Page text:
Tuesday, February 23, 2010

Curling: The Official Winter Olympic Sport of Poets

If you're a fan at my Facebook page, you probably thought I was nuts this morning when you saw:

David Vincenti Analogy for the day: Curling is to The Olympics as Poetry is to Barnes and Noble. Discuss.

Jayne Jaudon Ferrer of Your Daily Poem was first to fire a salvo back, repeated here in its entirety: "I think not! Poetry is vibrant, exciting, funny, heartbreaking, provocative, whimsical, keep inserting other descriptive terms. Curling is BOOOOOOOOOOOOOOOOOOORING.."

Well, friend Jayne, I couldn't have asked you to set me up any better. (I'd insert the obvious volleyball reference here, but that would be mixing metaphports).

My proposal is that poets adopt curling as our official winter Olympic sport, and see in that fine old game a series of similarities to our selected art that might just teach us a thing or three.

First: Curling has historical roots that most people who dismiss the sport don't know. While these don't necessarily make the modern version of the game easier to understand, they do provide some context, not to mention some interesting stories that might help you connect to the game as you play it or watch it. Poetry, similarly has history that most people who dismiss it put out of their heads the day after they learned them in high school. While this history doesn't necessarily make contemporary, modern or post-avant poetry easier to understand, it certainly contains interesting characters and many ways connect to poetry as you read it, write it or listen to it.

Second: Curling, while it looks easy to do (at least to those who don't participate in game) and is tempting to treat lightly because of that, does have some subtlety to it, some rules which - if you exploit them well - make the difference between being a champion and missing the medal round. Face it: Even if you don't see it, there's got to be some skill involved, or teams which are consistently good wouldn't beat up so regularly on the teams that are consistently bad. In the same way, poetry seems easy to do (at least to those who don't participate in the art). And while many people could talk about rhyme and tap some iambs out on the table, few outside "the game" could speak usefully about assonance, enjambment, allusion.... which will lead us, inevitably, to lash out at those who dismiss us with a similar challenge: they might not see it, but there is clearly a practitioner's skill involved, else those who publish and present and are read more widely wouldn't consistently outpublish (etc.) the others.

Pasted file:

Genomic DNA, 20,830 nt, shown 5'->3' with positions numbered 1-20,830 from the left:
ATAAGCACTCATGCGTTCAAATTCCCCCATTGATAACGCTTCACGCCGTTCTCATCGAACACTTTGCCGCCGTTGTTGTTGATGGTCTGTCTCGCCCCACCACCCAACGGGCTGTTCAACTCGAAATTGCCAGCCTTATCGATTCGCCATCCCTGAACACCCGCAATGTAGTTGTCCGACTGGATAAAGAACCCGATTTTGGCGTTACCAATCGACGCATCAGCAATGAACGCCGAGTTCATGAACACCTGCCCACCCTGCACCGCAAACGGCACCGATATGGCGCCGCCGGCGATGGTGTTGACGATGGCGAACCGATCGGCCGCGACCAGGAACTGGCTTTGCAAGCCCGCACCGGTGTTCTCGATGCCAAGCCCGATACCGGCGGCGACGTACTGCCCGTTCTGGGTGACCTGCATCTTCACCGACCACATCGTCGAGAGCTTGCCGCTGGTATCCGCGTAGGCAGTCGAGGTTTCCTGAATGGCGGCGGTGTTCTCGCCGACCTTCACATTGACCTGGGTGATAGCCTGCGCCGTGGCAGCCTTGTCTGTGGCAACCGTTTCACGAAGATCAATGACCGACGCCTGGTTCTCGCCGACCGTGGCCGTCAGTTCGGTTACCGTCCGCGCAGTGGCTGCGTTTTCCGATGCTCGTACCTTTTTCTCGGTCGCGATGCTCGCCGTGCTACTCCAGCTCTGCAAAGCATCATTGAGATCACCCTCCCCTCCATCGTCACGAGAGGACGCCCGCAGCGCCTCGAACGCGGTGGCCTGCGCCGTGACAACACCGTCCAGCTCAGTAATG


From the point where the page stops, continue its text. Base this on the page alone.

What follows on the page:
Third (Sorry, Jayne, this one's right back at you!): Curling is Boring. Ask anyone in your office about poetry. I disagree on both fronts, but don't for a minute tell me that a significant fraction of your coworkers would say poetry was exciting.

Now how about this one: Curling unfolds slowly, tactically but its the rapid twists at the end that provide the hook, the reason to keep watching. Poetry, similarly, unfolds according to its own tactics, but frequently brings a surprise at the end that makes the unfolding all the more interesting in review.

Or this: the basics of curling, the steps in execution, are learned fairly easily. Their mastery, which is much more mental than physical, comes only with practice and wisdom, explaining why curlers are typically older when they reach their peak than are other athletes. Isn't that really true of poets as well? I mean, in what other arenas does "Younger" mean "Under 35?"

In case you hadn't guessed, I've been watching a bit of curling and yes, as I get to understand it a bit better, I'm really finding it interesting. Not for everyone maybe; I think my wife is convinced I've gone a bit loopy to be so fascinated by it. As to whether that is another way curling is like poetry, I'll have to withhold comment.

OK, I get it. I know that, truth be told, most people don't care about curling and won't care about anything I've said here. But it is also truth that most people don't care about poetry either, and probably would dismiss it with all the same prejudices they do curling. We take it personally when they dismiss our art and take steps to educate them otherwise, no? Let's show a little empathy and extend the same courtesy to our new official sport.

Rock on, stone throwers.

Tuesday, February 16, 2010

Tomorrow in Rutherford!

Come join us if you can!

Sunday, February 14, 2010

Happy Valentine's Day

If you are one of my six loyal followers, or for that matter anyone who's wandered into earshot during the first half of February over the past few years, you've heard of how the tradition in our house is KFC on Valentine's Day (the full story is in the archive). Here's a little update of that story, in honor of the day, and of my kids, who to my great joy, have begun to revel in the quirkiness of our celebrations as much as I.